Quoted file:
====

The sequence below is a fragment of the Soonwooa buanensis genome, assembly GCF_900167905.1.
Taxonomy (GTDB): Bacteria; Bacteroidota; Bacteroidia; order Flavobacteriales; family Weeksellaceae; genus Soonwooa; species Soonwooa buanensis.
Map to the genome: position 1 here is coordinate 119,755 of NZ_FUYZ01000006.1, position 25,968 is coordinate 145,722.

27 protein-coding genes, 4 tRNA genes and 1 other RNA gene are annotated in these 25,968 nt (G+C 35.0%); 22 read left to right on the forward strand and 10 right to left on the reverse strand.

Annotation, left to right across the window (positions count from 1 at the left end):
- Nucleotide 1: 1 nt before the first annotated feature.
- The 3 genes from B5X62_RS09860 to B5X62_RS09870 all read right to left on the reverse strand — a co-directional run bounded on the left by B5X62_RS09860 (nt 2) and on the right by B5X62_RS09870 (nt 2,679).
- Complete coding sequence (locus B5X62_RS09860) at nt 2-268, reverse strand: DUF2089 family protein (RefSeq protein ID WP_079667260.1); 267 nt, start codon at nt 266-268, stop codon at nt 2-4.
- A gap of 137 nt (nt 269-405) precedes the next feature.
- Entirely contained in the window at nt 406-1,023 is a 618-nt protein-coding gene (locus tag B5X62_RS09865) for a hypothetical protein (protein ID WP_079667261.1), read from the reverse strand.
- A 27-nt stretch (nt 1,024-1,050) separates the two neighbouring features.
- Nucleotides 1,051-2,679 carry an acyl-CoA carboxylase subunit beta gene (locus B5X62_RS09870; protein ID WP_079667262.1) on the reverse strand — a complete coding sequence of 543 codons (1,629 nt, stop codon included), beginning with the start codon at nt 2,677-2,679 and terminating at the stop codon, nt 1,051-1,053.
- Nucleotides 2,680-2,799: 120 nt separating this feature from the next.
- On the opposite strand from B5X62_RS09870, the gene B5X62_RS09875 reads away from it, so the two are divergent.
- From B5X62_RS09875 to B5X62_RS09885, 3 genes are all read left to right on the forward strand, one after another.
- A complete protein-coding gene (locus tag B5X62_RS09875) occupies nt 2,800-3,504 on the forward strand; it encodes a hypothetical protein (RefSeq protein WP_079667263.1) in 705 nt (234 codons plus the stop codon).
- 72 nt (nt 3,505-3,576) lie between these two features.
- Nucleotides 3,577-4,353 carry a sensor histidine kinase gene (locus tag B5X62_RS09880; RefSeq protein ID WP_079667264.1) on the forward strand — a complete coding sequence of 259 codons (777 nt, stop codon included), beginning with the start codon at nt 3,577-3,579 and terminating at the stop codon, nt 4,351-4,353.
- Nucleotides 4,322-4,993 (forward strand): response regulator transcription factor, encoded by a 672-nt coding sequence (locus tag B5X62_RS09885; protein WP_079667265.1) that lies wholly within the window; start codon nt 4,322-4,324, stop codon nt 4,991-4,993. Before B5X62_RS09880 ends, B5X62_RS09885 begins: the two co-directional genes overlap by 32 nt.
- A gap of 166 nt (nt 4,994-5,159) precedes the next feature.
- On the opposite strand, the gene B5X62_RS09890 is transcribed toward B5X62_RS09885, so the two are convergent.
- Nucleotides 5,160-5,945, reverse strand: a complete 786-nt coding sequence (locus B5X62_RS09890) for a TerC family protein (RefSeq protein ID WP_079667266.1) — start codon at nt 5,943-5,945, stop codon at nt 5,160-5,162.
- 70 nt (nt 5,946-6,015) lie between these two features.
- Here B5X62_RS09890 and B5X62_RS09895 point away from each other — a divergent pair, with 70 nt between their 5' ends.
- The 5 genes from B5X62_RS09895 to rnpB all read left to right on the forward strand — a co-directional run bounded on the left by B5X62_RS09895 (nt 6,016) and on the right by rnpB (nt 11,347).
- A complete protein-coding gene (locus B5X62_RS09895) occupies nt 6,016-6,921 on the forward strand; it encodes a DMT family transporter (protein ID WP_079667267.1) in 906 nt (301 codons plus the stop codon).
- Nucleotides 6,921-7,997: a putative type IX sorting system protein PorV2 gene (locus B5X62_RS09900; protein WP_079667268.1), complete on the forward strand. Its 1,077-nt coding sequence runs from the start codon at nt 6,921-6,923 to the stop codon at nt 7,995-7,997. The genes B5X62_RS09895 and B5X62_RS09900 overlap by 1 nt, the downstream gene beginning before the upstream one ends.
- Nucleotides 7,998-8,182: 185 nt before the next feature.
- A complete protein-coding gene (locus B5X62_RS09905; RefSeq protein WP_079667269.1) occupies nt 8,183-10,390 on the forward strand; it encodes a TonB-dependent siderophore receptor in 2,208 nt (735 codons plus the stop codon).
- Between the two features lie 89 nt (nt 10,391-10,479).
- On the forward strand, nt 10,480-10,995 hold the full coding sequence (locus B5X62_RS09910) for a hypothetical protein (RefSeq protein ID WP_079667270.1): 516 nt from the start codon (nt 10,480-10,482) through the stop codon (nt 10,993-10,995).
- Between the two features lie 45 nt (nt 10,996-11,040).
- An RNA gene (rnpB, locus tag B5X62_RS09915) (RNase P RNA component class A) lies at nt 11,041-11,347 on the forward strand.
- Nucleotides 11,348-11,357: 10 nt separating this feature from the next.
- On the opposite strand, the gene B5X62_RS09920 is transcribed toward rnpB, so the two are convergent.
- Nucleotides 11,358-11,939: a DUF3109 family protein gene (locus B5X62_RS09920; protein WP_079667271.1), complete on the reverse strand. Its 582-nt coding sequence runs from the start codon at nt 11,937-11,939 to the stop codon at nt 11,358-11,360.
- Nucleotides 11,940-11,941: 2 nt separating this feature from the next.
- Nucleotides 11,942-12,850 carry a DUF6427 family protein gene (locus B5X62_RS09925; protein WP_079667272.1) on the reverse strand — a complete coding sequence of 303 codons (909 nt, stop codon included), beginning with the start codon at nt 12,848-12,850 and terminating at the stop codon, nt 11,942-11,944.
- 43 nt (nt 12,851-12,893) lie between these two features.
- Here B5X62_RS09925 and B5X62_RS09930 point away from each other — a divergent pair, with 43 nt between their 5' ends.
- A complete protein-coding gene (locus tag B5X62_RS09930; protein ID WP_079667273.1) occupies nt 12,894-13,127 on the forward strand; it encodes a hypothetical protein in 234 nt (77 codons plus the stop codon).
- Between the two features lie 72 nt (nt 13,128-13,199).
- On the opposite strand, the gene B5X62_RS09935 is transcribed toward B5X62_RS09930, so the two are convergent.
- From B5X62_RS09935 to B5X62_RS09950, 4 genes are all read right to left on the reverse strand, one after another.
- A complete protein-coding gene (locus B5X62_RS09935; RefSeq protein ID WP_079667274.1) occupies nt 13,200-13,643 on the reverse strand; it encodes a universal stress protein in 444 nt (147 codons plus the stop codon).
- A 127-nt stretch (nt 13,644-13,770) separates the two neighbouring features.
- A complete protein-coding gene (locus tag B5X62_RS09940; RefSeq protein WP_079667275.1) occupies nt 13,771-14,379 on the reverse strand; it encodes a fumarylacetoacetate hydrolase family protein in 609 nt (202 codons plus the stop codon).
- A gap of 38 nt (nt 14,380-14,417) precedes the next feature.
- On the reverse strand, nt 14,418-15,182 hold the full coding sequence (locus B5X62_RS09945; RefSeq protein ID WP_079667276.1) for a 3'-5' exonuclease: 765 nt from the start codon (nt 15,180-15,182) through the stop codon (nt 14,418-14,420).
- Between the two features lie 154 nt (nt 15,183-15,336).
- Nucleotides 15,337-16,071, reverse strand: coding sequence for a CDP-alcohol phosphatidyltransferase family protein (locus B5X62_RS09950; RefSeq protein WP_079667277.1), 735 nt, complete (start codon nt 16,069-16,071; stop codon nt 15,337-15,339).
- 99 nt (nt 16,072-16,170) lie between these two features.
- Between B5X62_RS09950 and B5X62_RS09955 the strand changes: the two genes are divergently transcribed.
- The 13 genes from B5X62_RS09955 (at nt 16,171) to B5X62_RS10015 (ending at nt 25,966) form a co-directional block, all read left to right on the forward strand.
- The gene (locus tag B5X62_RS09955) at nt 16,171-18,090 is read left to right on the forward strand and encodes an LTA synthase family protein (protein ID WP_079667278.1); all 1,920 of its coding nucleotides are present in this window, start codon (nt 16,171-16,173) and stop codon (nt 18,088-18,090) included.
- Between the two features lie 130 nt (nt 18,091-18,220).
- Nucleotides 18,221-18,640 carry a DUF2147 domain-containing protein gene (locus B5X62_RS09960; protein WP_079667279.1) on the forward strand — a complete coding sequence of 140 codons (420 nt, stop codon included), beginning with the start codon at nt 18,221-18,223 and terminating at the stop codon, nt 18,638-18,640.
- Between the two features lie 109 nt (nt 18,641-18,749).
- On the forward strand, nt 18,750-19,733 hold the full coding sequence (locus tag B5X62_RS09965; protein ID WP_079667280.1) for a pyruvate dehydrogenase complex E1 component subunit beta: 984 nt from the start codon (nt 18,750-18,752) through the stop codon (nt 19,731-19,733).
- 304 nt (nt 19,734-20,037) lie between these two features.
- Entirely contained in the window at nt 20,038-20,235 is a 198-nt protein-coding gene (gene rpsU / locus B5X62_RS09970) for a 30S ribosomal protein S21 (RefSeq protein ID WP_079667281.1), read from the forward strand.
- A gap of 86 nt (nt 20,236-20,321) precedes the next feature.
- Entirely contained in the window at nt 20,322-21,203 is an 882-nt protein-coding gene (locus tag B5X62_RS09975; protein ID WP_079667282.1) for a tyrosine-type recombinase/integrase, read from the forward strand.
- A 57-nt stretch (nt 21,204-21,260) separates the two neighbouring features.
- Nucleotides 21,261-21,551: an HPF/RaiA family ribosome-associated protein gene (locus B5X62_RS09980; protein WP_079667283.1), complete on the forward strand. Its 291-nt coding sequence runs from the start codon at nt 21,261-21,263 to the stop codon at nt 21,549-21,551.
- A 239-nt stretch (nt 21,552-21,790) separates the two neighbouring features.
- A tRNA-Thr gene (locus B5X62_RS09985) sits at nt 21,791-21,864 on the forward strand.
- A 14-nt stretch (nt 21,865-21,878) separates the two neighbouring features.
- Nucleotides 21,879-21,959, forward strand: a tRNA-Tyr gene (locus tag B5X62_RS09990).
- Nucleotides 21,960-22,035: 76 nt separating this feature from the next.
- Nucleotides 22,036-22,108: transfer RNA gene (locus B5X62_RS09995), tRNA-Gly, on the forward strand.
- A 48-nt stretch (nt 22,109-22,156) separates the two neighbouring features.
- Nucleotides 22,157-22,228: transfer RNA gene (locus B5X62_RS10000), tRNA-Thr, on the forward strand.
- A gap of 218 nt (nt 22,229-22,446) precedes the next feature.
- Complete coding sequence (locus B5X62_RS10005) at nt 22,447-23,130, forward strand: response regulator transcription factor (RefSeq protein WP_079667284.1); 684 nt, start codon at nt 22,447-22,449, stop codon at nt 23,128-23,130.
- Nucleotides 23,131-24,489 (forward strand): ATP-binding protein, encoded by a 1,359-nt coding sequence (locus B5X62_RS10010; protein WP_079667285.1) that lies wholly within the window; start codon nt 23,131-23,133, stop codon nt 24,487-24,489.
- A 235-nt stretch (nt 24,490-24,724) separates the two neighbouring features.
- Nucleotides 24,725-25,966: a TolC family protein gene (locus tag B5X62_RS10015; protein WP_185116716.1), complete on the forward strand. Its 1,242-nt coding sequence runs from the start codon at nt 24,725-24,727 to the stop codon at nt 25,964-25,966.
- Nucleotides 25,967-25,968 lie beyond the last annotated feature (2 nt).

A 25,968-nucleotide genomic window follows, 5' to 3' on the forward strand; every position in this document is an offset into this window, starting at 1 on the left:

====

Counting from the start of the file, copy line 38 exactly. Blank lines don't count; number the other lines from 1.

- Nucleotides 11,942-12,850 carry a DUF6427 family protein gene (locus B5X62_RS09925; protein WP_079667272.1) on the reverse strand — a complete coding sequence of 303 codons (909 nt, stop codon included), beginning with the start codon at nt 12,848-12,850 and terminating at the stop codon, nt 11,942-11,944.